It’s been a big week for cancer news, as we blogged about yesterday.
The Government’s report on progress against the Cancer Reform Strategy showed how much cancer survival varies across the country, and another story presented figures from Professor Mike Richards, National Cancer Director, estimating that earlier diagnosis could save between 5,000 and 10,000 lives a year.
The National Awareness and Early Diagnosis Initiative (NAEDI) was set up to tackle these problems. The initiative supports local projects and new research, together with lots of other activities that aim to promote early cancer diagnosis. But until now, the evidence that backs up the initiative was scattered around.
So that’s why the latest supplement of the British Journal of Cancer – published this week – is really important. It sets out, in one place, key evidence and new research that underpins the initiative.
We’ve already heard about Professor Richards’ paper and his estimate of the ‘size of the prize’ for early diagnosis. Here we take a look at two other papers from the supplement – one looking at bowel screening, and another looking at awareness of cancer symptoms.
Bowel cancer screening – who’s taking up the invitation?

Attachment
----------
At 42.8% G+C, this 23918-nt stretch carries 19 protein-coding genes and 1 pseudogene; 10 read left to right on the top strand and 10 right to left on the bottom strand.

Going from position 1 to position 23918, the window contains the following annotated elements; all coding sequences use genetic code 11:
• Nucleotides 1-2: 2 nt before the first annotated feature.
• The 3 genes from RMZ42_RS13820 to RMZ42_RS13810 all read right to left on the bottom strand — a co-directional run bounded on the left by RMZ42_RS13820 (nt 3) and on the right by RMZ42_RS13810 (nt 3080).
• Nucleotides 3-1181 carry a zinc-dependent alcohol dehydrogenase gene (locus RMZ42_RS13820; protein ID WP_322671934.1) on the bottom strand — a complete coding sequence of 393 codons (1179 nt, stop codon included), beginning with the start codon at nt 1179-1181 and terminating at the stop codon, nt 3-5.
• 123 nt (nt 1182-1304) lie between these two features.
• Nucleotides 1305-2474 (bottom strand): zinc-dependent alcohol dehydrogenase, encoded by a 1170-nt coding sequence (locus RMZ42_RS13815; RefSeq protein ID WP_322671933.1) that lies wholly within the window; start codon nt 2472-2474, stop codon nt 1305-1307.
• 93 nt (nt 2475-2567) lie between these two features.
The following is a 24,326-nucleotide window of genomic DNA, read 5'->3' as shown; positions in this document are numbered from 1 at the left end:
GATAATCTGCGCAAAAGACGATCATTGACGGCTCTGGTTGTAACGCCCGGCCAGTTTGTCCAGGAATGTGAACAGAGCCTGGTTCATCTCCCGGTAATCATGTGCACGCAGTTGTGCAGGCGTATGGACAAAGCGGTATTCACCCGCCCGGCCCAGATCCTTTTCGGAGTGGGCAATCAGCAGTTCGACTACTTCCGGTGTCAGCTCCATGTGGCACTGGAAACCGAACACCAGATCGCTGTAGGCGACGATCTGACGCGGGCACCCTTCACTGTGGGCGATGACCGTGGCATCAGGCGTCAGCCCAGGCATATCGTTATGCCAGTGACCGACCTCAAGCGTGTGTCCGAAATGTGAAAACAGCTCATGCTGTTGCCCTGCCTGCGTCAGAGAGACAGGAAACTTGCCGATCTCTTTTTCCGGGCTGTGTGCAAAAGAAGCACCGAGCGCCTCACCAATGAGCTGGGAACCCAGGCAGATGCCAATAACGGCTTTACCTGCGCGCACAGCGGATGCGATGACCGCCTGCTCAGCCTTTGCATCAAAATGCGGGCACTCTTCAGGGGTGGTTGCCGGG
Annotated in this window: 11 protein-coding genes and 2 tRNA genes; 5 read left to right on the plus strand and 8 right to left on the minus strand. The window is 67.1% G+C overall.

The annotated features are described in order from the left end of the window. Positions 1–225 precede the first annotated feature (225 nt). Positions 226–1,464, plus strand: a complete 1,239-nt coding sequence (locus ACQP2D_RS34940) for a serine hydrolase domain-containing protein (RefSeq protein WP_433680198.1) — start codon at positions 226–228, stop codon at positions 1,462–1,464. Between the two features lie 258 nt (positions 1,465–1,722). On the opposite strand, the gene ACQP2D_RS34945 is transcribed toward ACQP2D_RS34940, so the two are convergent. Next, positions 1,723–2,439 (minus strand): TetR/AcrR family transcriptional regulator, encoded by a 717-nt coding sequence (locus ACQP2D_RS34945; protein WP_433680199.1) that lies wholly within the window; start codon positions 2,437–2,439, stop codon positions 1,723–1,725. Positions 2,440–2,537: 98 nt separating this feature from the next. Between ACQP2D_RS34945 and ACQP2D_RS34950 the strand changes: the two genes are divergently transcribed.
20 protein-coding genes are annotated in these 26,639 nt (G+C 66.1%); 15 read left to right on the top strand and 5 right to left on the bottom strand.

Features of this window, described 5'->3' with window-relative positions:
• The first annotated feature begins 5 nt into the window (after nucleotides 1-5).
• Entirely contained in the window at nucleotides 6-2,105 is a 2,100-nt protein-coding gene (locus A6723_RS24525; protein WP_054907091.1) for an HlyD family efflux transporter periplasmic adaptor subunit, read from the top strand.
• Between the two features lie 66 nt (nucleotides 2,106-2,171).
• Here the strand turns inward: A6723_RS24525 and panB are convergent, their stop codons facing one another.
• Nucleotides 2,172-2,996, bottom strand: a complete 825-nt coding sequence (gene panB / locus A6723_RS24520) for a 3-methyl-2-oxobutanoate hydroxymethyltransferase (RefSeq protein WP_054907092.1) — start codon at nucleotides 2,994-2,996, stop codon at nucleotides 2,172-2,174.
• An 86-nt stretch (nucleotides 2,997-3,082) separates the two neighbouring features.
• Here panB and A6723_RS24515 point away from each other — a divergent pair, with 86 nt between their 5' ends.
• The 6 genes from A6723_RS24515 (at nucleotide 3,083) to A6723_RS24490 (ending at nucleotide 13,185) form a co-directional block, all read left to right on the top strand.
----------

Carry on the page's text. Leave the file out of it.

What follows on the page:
The bowel screening programme is the latest to be introduced in the UK. Now that its roll-out is almost complete, a team of researchers at University College London looked at how many people in London returned their bowel screening kits, and more importantly, what made people more or less likely to return them.
They found that the most affluent people were 50 per cent more likely to take part in the bowel screening programme – only 1 in 3 people in the most deprived areas returned their kits, but 1 in 2 people in the most affluent areas did.
Information from the pilot areas (where bowel screening was first introduced) gave an early warning of differences in uptake by socio-economic status. But we still don’t know why people living in more deprived areas are less likely to participate. Professor Jane Wardle, whose team was behind the latest study, called for more research to understand the barriers to participating across all social groups, pointing out:
There’s a real danger that bowel cancer could increasingly become a disease of lower social class if these figures hold true across the UK.
We know that more than 90 per cent of bowel cancer patients survive if the disease is caught at the earliest stage, compared with around six per cent for cases detected at the latest stage.
Screening helps to spot early signs of bowel cancer, as well as pre-cancerous growths that don’t cause any symptoms, so it’s important that everyone who receives a testing kit takes part.
You can find out more about bowel screening on our Spot Cancer Early pages.
How much do we know about cancer?
Diagnosing cancer early becomes much more likely if people with early symptoms of cancer visit their doctor – and for that to happen, they need to be aware that the symptoms they are experiencing could be linked to the disease. So how ‘aware’ is the British public? What can affect ‘awareness’? And how do you measure and evaluate it?